OMR is a pretty enclave but its linking roads are harsh realities — a classic example of double standards
Rajiv Gandhi Salai or OMR as it is popularly known is the most pampered road in the city: wide, well-landscaped, dotted with artwork and a place where you can travel relatively faster. But to use OMR, one has to first get there — and the journey to it is often harrowing. Whether you approach from Sardar Patel Road or Thiruvanmiyur or Velachery, there is no escaping the clogged junctions, crawling vehicles, impatient cars and traffic blocks.
OMR is a pretty enclave but its linking roads are harsh realities — a classic example of double standards, myopic planning and inaction. Why can’t we get one planning project right?
In 2001, the State government decided to build the 46 km stretch of OMR following the Confederation of Indian Industry’s complaint that recurring accidents on this road caused injuries to IT professionals and their visiting foreign clients. As part of the first phase, a 20 km six-lane road at a cost of Rs. 290 crore was completed in 2008. In their hurry to provide a glamorous address for IT companies, the planners focused only on the construction of OMR and did not bother about its connectivity with the rest of the city. The impact of accommodating more than three million square metre of office space was not foreseen.
With no residential accommodation, schools or hospitals, it is impossible for most of the 2,00,000 employees who work on OMR to live on this road. They commute from the city and reach their destination from three key directions. As a result, 30,000 vehicles jam the entry points every day. They cannot be blamed.
A grade separator to ensure a free right turn at Madhya Kailash is a solution that would appeal to anyone’s common sense. Chennai Corporation claims that they too had thought about it and a proposal to ease traffic on both sides of the junction exists. But what stops them from implementing it?
About 7,000 sq.mt. of land has to be acquired from the sprawling campus of the Central Leather Research Institute (CLRI) to construct the grade separator. The CLRI refuses to part with the land and the Corporation is not keen to push it. Imagine, instead of CLRI if it was a group of houses sitting on the land needed. The civic body would have bulldozed them by this time.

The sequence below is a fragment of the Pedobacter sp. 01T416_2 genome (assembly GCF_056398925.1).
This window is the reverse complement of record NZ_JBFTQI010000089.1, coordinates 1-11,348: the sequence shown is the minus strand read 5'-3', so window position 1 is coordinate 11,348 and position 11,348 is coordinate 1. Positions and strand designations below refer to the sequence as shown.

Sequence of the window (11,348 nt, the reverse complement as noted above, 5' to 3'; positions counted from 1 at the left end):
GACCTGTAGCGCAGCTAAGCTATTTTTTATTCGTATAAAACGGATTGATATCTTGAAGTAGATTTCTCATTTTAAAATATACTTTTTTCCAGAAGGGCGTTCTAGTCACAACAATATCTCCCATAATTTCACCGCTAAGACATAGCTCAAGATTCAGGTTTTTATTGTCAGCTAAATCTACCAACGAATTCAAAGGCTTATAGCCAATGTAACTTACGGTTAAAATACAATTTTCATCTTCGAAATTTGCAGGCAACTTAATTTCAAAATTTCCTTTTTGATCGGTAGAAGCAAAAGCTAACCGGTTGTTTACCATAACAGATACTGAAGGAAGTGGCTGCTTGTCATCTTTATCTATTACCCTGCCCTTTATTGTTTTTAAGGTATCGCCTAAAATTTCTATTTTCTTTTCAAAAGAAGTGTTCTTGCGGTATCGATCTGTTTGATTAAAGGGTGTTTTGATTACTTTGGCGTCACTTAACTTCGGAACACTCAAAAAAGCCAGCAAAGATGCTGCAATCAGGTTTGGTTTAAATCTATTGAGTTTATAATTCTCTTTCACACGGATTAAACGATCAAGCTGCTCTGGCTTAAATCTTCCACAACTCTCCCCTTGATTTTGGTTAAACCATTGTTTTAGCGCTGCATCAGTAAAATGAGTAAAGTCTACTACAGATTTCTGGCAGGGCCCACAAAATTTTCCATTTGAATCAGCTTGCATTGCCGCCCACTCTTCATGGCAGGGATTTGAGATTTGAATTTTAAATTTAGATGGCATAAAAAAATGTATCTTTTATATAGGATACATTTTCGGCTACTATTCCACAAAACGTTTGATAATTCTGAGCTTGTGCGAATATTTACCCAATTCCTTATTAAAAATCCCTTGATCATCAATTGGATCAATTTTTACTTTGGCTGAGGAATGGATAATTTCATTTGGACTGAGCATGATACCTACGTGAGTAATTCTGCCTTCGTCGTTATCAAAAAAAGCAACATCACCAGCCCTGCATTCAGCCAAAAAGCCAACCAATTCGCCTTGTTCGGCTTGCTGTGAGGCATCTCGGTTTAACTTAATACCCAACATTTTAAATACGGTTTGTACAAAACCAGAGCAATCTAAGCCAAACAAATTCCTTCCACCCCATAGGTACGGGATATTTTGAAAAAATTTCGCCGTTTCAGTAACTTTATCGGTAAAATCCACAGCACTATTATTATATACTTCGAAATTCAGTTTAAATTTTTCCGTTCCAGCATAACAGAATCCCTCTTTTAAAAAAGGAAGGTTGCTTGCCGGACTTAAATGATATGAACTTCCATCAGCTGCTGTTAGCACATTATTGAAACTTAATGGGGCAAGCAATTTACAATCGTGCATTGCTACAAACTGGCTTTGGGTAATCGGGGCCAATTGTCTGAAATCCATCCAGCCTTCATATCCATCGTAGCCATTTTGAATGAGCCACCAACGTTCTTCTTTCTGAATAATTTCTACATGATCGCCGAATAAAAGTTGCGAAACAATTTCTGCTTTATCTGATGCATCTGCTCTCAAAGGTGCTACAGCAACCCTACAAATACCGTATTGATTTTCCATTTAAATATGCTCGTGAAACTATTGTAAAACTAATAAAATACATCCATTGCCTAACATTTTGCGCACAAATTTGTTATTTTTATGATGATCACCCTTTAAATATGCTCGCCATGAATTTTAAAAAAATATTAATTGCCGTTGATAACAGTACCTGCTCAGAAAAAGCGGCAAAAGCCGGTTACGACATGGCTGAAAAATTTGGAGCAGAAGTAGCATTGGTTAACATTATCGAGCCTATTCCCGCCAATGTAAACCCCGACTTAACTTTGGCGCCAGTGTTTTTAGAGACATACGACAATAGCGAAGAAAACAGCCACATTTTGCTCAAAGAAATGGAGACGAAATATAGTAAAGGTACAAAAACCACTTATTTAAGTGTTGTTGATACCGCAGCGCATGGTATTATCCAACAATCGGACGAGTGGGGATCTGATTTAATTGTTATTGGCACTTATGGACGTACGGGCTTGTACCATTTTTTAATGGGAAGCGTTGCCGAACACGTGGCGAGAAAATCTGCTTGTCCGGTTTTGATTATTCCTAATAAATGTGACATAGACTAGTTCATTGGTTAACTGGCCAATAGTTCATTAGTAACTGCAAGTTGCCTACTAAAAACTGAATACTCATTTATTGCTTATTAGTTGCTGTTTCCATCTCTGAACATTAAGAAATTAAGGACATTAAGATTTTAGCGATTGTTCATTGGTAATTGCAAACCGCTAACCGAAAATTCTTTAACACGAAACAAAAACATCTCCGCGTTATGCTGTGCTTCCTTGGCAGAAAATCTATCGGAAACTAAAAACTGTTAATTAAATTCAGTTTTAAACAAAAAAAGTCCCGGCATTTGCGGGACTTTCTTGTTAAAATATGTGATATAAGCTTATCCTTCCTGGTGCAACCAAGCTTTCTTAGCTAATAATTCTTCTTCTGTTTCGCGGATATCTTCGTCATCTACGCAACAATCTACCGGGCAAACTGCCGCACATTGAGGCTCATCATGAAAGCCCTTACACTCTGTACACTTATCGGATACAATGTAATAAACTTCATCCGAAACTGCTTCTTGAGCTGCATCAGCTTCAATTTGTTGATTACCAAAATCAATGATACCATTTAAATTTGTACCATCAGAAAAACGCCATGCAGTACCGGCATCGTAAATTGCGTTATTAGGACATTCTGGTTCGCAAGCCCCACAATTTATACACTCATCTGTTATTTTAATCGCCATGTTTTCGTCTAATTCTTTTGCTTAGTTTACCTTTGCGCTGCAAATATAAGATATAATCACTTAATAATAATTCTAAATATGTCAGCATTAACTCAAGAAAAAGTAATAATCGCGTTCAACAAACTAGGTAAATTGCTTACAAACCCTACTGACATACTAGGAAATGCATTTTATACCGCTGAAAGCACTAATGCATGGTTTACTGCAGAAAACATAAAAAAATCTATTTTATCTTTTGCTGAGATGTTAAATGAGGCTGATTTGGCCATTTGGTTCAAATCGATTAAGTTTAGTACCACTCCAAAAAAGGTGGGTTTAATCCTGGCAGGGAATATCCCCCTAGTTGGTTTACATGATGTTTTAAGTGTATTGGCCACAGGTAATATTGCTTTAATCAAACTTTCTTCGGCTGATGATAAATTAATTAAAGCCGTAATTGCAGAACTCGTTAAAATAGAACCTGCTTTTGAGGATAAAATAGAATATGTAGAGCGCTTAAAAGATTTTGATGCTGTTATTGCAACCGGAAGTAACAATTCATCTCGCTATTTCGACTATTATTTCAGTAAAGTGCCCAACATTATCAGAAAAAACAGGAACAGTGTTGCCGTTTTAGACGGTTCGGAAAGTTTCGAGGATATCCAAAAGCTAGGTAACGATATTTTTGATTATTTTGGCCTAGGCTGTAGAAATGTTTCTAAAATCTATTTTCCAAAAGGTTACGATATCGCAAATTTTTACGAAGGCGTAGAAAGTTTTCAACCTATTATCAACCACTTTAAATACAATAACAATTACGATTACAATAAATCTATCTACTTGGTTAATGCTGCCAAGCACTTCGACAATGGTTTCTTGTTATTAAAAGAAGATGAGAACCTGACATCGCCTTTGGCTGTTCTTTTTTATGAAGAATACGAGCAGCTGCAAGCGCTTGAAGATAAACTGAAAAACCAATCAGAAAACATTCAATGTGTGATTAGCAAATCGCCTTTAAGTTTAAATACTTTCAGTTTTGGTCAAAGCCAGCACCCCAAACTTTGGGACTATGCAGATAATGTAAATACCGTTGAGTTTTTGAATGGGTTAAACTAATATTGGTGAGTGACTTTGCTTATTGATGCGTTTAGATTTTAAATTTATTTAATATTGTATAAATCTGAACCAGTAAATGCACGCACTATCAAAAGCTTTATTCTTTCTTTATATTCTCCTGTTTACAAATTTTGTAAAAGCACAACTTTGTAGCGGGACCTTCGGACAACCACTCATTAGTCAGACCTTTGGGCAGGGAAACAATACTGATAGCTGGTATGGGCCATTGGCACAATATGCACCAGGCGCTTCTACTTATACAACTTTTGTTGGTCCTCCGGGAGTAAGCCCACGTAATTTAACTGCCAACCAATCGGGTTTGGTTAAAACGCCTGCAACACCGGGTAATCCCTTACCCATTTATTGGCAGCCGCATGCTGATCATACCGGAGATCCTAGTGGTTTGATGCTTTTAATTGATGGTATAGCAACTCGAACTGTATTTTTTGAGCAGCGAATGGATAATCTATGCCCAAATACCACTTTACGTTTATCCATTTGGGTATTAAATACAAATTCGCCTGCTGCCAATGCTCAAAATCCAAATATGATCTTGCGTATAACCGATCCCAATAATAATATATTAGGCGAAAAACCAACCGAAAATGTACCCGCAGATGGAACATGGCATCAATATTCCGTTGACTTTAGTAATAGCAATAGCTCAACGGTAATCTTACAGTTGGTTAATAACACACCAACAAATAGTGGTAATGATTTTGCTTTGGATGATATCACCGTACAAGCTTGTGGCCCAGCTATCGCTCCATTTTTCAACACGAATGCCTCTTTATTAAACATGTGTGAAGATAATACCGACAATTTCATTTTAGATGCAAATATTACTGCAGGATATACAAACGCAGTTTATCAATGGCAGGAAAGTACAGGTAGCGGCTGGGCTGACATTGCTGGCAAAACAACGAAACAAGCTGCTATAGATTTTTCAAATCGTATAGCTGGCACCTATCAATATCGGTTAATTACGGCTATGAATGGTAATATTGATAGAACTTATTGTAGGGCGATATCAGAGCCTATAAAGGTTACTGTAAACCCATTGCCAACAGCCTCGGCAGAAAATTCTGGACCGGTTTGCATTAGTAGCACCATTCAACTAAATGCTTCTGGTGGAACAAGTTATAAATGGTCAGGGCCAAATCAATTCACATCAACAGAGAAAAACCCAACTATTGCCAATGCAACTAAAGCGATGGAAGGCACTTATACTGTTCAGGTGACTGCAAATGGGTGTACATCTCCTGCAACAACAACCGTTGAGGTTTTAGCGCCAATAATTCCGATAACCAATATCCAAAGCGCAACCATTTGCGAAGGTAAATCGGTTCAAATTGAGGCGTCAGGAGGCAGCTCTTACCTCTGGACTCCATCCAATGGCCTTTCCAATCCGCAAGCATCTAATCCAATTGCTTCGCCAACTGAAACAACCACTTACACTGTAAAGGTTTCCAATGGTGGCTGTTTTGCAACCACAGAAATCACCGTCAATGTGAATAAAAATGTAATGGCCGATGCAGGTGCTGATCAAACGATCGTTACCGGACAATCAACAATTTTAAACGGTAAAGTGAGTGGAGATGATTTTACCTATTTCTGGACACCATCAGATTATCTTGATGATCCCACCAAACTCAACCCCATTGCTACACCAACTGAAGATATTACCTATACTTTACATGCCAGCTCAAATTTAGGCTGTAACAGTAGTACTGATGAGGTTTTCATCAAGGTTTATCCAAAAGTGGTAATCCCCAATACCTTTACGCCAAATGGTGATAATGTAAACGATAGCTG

Taramani Link Road and its junctions are equally problematic. Road widening, which started in 2009, is not yet complete and this Rs. 23 crore project is still underway. It is impossible to navigate this link during peak hours. The less said about Thiruvanmiyur junction the better.
One can see a similar ‘enclave’ approach in other projects as well. For example, there are no plans to redesign the approach roads or integrate parking and pedestrian flow around the metro stations. Plans to comprehensively develop areas around the stations are not ready, but there are already proposals to increase the Floor Space Index (ratio that determines the extent of construction in a plot). A huge commercial development in Santhome is on the drawing board, but there is no idea about how to manage the already congested road in front of it.
City planners and the Corporation work with blinkers on. There are no integrated plans. As a result, large developments continue to create gridlocks and poor residents nearby and others who can be bullied, are forced to vacate and make way for costly transport solutions. Why should Chennai residents always end up paying for planners’ mistakes? Why can’t we plan thoughtfully?